Jun 132013

My daily practices are really a set of “skillful means”. They are so effective, it’s startling, and addictive in the best of ways. Have you ever meditated or done yoga or gone running for several days in a row, developed a deep sense of well-being, then stopped and felt a kind of crash within a couple of days? I’m experiencing that when I miss a day, and that’s what I mean by “addictive”. I’m chanting the Vajrasattva Mantra each morning right now, and I swear, traffic lights are green more often, other drivers are courteous, and positive and helpful things just seem to happen spontaneously. When I miss it, I feel vaguely grumpy, and everything in my life just seems more difficult. There is magic here. I’m an MIT-trained guy, I believe in physics, and I don’t understand it. But I’m happy to say, publicly, this is a Really Good Thing for me.

So…I’m a part of a remarkable project, a documentary film on Vajrayana buddhism. The film will be called “Turning Inward”, and it will take six years to make. For those of you who don’t know me, I’m the guy in the foreground, in the striped shirt. This is a photo taken during one of our classes, and you can see part of the main altar on the right, some of the thangkas of deities and enlightened beings hanging on the walls…and the range of folks I study with. There are people here in their twenties, in their nineties, new members, folks who have been practicing for decades. I’m relatively new to this, only studying for a few years.

If you click on the photo, you will be taken to a 15-minute video, the first part of the project. The main website is TurningInwardMovie, where you can see a three-minute trailer, a video of Lama Palden, and other commentary. This project needs funding, and the team is looking for donors who can contribute $1000 or more towards the total cost. If you can afford it, please consider supporting this. I truly believe that this film will help others find their own path, and will spread concepts and teachings that can help the world. Did you ever wonder why His Holiness, the Dalai Lama, is so revered? This film will help you understand the profound gift that Tibetans are offering, the spiritual technology that they have refined over many centuries. I don’t see this as a religion so much; it’s more of a viewpoint, a way of looking at ourselves and each other and our world that really serves us all.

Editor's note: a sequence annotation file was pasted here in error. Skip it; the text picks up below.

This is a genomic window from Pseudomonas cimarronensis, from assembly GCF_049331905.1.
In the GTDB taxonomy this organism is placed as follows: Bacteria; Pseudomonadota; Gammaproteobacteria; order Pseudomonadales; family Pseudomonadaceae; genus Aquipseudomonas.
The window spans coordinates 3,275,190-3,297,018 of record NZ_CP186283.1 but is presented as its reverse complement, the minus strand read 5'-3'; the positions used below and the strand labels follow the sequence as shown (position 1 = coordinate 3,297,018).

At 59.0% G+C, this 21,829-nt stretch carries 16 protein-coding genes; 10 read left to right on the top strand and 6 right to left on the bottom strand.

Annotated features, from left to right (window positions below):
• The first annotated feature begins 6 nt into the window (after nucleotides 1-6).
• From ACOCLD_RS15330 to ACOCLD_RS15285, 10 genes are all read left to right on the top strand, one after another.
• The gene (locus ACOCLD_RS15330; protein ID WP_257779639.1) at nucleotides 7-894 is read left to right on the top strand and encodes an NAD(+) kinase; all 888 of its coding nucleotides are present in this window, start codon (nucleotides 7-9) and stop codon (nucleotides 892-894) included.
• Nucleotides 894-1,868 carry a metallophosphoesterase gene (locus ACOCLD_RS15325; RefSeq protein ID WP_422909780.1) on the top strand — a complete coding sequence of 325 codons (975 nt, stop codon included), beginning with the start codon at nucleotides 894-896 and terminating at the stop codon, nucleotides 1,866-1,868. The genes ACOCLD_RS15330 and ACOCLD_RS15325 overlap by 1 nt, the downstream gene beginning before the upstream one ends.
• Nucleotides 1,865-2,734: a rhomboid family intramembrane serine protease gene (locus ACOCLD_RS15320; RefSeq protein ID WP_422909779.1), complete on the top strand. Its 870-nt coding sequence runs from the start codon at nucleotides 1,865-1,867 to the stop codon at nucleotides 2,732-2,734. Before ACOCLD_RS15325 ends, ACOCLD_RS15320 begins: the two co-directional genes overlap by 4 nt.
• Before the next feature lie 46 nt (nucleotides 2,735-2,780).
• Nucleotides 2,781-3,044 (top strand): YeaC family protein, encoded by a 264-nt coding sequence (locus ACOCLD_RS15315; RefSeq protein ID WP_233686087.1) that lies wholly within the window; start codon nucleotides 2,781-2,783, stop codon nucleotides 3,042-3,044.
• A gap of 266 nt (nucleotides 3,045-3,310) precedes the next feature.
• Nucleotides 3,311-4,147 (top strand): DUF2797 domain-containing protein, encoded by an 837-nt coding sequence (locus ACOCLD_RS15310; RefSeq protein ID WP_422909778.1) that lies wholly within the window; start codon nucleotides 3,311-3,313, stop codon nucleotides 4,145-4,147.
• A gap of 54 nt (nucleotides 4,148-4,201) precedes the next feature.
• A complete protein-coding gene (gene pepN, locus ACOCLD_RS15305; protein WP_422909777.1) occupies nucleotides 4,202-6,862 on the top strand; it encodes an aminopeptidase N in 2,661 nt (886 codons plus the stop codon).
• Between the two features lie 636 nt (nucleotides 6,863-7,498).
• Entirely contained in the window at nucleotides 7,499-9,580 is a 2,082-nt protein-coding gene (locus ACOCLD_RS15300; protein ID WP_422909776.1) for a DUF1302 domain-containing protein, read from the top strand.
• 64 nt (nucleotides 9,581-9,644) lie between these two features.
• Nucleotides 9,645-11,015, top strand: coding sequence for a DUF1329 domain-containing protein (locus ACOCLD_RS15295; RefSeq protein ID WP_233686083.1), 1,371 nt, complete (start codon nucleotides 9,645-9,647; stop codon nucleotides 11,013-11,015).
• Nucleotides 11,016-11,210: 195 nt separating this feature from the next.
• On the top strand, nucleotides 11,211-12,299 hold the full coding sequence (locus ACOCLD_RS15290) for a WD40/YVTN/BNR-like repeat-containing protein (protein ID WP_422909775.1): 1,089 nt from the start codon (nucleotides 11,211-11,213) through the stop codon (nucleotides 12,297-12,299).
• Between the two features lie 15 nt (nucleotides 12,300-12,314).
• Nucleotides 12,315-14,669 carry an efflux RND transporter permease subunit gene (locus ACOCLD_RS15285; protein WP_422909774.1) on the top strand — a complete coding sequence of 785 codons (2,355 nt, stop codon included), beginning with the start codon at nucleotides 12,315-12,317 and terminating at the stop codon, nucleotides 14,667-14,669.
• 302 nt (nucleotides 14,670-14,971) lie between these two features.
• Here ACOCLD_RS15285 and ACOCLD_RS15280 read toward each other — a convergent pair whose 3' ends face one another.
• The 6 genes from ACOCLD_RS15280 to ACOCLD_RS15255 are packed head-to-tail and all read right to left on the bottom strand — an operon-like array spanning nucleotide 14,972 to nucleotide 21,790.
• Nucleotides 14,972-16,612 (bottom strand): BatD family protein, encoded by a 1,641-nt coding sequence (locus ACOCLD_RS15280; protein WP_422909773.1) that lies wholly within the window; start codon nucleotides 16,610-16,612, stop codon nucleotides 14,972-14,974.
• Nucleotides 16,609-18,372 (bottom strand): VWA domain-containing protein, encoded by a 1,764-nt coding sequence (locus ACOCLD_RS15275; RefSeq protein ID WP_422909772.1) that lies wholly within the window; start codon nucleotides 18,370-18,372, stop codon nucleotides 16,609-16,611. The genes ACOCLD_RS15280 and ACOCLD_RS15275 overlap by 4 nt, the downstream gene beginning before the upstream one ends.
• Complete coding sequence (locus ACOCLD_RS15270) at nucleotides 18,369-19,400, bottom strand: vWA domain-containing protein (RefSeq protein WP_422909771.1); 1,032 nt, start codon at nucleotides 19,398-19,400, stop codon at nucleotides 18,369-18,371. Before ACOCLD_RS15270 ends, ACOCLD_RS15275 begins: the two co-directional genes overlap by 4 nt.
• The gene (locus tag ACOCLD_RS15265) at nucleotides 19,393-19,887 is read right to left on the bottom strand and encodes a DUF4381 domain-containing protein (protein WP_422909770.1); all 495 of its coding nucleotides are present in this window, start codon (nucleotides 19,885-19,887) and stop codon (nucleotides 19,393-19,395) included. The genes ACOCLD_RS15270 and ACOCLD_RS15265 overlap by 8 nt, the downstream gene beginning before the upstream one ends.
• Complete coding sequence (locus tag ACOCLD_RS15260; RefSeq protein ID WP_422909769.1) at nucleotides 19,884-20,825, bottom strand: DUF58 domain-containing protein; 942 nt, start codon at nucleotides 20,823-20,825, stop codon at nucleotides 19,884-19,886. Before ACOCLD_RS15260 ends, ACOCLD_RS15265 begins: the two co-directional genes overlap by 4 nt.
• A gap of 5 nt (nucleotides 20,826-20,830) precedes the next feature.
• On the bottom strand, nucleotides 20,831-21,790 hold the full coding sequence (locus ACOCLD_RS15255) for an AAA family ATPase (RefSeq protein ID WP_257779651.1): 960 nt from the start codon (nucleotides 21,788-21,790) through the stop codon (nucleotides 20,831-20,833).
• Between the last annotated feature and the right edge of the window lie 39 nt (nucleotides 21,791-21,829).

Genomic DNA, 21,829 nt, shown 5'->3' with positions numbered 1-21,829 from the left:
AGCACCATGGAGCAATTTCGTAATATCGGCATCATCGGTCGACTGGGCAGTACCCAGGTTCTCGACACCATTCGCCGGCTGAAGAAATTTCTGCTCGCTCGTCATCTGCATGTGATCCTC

This short film was shot last December, when we were only three months into our studies. I just saw it for the first time a month ago, and it’s rather startling to see myself as others see me, to hear my voice as others hear me. I live a rather ascetic existence, alone in my wonderful house with my needy and affectionate cat. The film offers me a window into the lives of the other folks I’m practicing with…we meet for our teachings and our retreats, and see each other in the sangha, but really don’t know what each other’s lives are like. I practice with people that collect fresh eggs each morning, garden and play with their kids each day, sing frequently, live in very different and wonderful places. I feel a lot of pleasure as I contemplate the marvelous and mysterious collective that we are.

There is a deeper part that the film brings through.  The interviews were powerful, and I said some things, talked about the practice, in ways that inspire me.  I had forgotten what I’d said, and it is a rare thing for any of us to see ourselves in a profound place, and feel impacted.  It is quite stunning for me to just watch, hear what I had to say, and take it in as though coming from an actor on the screen.  It’s great for me to know that I can be inspiring.  I would like to do more of that.

Coleen, Michelle, Don…I am so impressed by your story-telling skill. You force me to see what I’m doing in a different, bigger way. Thank you for doing this.

  One Response to “the documentary project”

  1. […] a way of nurturing myself on a very deep level, and so this morning I easily found the hour to do ngöndro. The four thoughts were clear and penetrating, my heart felt open as I practiced, and the rest of […]

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